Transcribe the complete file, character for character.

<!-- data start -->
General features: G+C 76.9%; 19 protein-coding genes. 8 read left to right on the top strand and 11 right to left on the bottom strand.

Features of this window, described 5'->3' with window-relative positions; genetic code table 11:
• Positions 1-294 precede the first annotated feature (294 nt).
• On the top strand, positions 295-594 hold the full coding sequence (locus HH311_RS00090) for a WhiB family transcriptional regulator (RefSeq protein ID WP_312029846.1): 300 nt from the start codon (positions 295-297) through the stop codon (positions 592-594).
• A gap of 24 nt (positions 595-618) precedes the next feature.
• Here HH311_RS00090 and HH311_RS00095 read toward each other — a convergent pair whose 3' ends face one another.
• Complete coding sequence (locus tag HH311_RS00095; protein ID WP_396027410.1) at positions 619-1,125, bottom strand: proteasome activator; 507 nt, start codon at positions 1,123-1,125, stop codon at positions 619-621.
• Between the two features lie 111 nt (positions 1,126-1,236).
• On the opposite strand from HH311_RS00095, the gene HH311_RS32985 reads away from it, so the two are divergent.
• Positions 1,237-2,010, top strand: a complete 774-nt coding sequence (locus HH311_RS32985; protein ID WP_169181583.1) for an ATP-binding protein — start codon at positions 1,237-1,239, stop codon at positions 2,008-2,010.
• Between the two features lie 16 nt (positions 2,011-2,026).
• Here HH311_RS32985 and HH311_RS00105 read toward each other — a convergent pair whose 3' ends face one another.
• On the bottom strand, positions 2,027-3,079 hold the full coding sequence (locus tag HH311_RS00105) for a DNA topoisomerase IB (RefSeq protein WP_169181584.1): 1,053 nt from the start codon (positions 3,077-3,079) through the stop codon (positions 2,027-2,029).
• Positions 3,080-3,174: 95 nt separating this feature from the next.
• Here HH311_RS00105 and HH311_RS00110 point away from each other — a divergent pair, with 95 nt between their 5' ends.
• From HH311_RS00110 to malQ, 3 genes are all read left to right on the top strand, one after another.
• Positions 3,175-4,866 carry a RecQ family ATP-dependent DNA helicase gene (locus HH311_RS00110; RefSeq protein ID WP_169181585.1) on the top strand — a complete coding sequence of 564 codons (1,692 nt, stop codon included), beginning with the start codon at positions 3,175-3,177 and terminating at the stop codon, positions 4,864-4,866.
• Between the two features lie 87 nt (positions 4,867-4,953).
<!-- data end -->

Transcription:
General features: G+C 76.9%; 19 protein-coding genes. 8 read left to right on the top strand and 11 right to left on the bottom strand.

Features of this window, described 5'->3' with window-relative positions; genetic code table 11:
• Positions 1-294 precede the first annotated feature (294 nt).
• On the top strand, positions 295-594 hold the full coding sequence (locus HH311_RS00090) for a WhiB family transcriptional regulator (RefSeq protein ID WP_312029846.1): 300 nt from the start codon (positions 295-297) through the stop codon (positions 592-594).
• A gap of 24 nt (positions 595-618) precedes the next feature.
• Here HH311_RS00090 and HH311_RS00095 read toward each other — a convergent pair whose 3' ends face one another.
• Complete coding sequence (locus tag HH311_RS00095; protein ID WP_396027410.1) at positions 619-1,125, bottom strand: proteasome activator; 507 nt, start codon at positions 1,123-1,125, stop codon at positions 619-621.
• Between the two features lie 111 nt (positions 1,126-1,236).
• On the opposite strand from HH311_RS00095, the gene HH311_RS32985 reads away from it, so the two are divergent.
• Positions 1,237-2,010, top strand: a complete 774-nt coding sequence (locus HH311_RS32985; protein ID WP_169181583.1) for an ATP-binding protein — start codon at positions 1,237-1,239, stop codon at positions 2,008-2,010.
• Between the two features lie 16 nt (positions 2,011-2,026).
• Here HH311_RS32985 and HH311_RS00105 read toward each other — a convergent pair whose 3' ends face one another.
• On the bottom strand, positions 2,027-3,079 hold the full coding sequence (locus tag HH311_RS00105) for a DNA topoisomerase IB (RefSeq protein WP_169181584.1): 1,053 nt from the start codon (positions 3,077-3,079) through the stop codon (positions 2,027-2,029).
• Positions 3,080-3,174: 95 nt separating this feature from the next.
• Here HH311_RS00105 and HH311_RS00110 point away from each other — a divergent pair, with 95 nt between their 5' ends.
• From HH311_RS00110 to malQ, 3 genes are all read left to right on the top strand, one after another.
• Positions 3,175-4,866 carry a RecQ family ATP-dependent DNA helicase gene (locus HH311_RS00110; RefSeq protein ID WP_169181585.1) on the top strand — a complete coding sequence of 564 codons (1,692 nt, stop codon included), beginning with the start codon at positions 3,175-3,177 and terminating at the stop codon, positions 4,864-4,866.
• Between the two features lie 87 nt (positions 4,867-4,953).